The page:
3. Look at changing the after-lunch judging schedules to one with no breaks. Hopefully by lunch time the judge should have judged about 100 of his/her 150 daily limit. Often because of absentees and the like, a judge might have a 15-20 minute break between segments as they are currently scheduled and then the last segments are full and the judge is pushed to be finished in a hurry to not hold up the groups. With only 50 or so dogs left after lunch no break should be needed.
4. The four to six puppy classes are a wonderful opportunity for new puppies and new exhibitors to gain experience. In most cases, there are only 1-4 exhibits, and each breed with most usually only having one. Why not eliminate the breed competition and bring in all puppies in that particular group and judge them all as one group with 4 placements. You would still have 7 group winners plus miscellaneous but all the puppies would have a great opportunity to be in the ring for a longer period and it would cut down on the time and paperwork under the current system.
5. Rather than having the Owner-Handler groups follow the regular groups Start them earlier before the regular group. The order would not need to be the same and it would avoid delays because of judging conflicts. All too often the Owner-Handler Best follows the regular Best in Show and most people leave and no one is left to cheer on the owner-handler group winners.
6. Many Owner-Handlers feel like second-class citizen's. All clubs should be required to at least provide the same size ribbons and rosettes that are given to the regular group and Best in Show winners.
7. If a club offers Owner-Handler competition they should not also be allowed to offer Best Bred-By Exhibitor groups or veteran groups these take up a great deal of time and can be confusing during the day's judging.
8. The time has come to recognize that using ramps for the judging of many breeds would be a safer and better way for judges to examine numerous breeds. A large towering judge can be a little overwhelming to some of the younger entries in many breeds. It is also a safer and more secure way to examine these breeds.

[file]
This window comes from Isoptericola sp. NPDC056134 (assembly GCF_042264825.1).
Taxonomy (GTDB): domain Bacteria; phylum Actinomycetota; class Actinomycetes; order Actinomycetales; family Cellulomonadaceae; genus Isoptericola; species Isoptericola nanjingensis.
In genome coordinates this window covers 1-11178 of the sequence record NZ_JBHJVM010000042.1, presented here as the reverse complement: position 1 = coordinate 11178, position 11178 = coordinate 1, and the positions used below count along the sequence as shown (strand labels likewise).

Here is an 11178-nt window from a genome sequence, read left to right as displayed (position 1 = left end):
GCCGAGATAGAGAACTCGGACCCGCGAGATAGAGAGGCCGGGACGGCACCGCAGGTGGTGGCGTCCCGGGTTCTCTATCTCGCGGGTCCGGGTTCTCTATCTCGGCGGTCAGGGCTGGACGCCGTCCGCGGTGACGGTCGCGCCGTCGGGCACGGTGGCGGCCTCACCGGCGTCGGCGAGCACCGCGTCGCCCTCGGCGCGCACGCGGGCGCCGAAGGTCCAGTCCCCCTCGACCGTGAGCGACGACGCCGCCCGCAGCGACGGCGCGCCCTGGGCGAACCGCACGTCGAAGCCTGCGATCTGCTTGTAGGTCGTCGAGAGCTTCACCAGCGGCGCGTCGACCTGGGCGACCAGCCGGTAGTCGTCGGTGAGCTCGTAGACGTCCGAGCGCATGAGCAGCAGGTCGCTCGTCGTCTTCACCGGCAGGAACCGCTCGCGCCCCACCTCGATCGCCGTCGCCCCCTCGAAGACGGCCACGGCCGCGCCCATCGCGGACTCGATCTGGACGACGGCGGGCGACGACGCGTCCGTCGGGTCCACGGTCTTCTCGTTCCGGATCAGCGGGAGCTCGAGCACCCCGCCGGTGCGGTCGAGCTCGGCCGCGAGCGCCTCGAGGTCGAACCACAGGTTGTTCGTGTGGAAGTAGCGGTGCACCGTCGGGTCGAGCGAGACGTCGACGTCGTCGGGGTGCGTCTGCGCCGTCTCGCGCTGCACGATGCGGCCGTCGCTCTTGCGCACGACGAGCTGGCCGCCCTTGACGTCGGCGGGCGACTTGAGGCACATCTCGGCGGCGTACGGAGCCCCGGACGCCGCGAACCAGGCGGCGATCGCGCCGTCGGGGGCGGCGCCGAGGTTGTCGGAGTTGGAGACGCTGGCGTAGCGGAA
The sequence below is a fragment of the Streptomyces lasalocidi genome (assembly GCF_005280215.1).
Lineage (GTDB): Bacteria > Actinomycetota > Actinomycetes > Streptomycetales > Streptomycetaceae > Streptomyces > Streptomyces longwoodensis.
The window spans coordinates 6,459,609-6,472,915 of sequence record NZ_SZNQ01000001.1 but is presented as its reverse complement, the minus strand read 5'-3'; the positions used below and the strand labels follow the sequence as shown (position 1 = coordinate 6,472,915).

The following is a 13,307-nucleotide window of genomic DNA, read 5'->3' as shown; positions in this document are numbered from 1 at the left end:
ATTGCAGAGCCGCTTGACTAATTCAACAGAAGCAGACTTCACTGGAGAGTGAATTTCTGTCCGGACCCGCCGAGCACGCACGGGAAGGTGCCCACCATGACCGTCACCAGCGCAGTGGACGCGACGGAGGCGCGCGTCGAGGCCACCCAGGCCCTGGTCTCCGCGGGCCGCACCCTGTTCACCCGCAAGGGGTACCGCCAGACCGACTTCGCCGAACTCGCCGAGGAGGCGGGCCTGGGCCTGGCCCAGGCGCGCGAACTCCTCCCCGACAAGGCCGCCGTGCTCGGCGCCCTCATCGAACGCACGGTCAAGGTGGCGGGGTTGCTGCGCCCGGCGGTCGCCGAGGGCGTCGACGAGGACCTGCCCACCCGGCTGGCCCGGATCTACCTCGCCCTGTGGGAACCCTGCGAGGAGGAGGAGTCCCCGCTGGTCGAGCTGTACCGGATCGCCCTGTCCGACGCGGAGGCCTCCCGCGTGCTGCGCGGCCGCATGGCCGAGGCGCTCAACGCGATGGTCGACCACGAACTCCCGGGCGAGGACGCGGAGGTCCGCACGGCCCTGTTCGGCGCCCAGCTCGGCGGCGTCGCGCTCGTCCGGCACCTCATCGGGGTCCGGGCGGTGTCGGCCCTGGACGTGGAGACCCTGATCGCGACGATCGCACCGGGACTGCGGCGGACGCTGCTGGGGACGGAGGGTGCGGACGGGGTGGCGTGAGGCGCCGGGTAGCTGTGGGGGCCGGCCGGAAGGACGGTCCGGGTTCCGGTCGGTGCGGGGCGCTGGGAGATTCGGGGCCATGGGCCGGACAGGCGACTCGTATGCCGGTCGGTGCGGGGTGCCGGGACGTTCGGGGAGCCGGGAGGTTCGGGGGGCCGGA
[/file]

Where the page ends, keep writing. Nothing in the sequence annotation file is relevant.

I believe we will see some reduction in the total number of shows in the future and I also think we will continue to have some shows and circuits where the entry will be larger than we have seen recently.
I also understand the economics of putting on a show and the cost of judges, ribbons, Venues, Stewards, and the many other things that go to putting on a show. However, if managed properly it can be done cost effectively.
We are also obligated to give the exhibitor a judge that is not physically or mentally exhausted because they are judging 250 plus dogs per day under various conditions.
As I mentioned earlier these are just my thoughts. I have been judging since 1985 and have served as a show and cluster chairman on numerous occasions. I have listened to my fellow judges, the exhibitors, and the club members and in my opinion, we all want safe, efficient, high-quality shows that are completed in a timely matter. What do you think?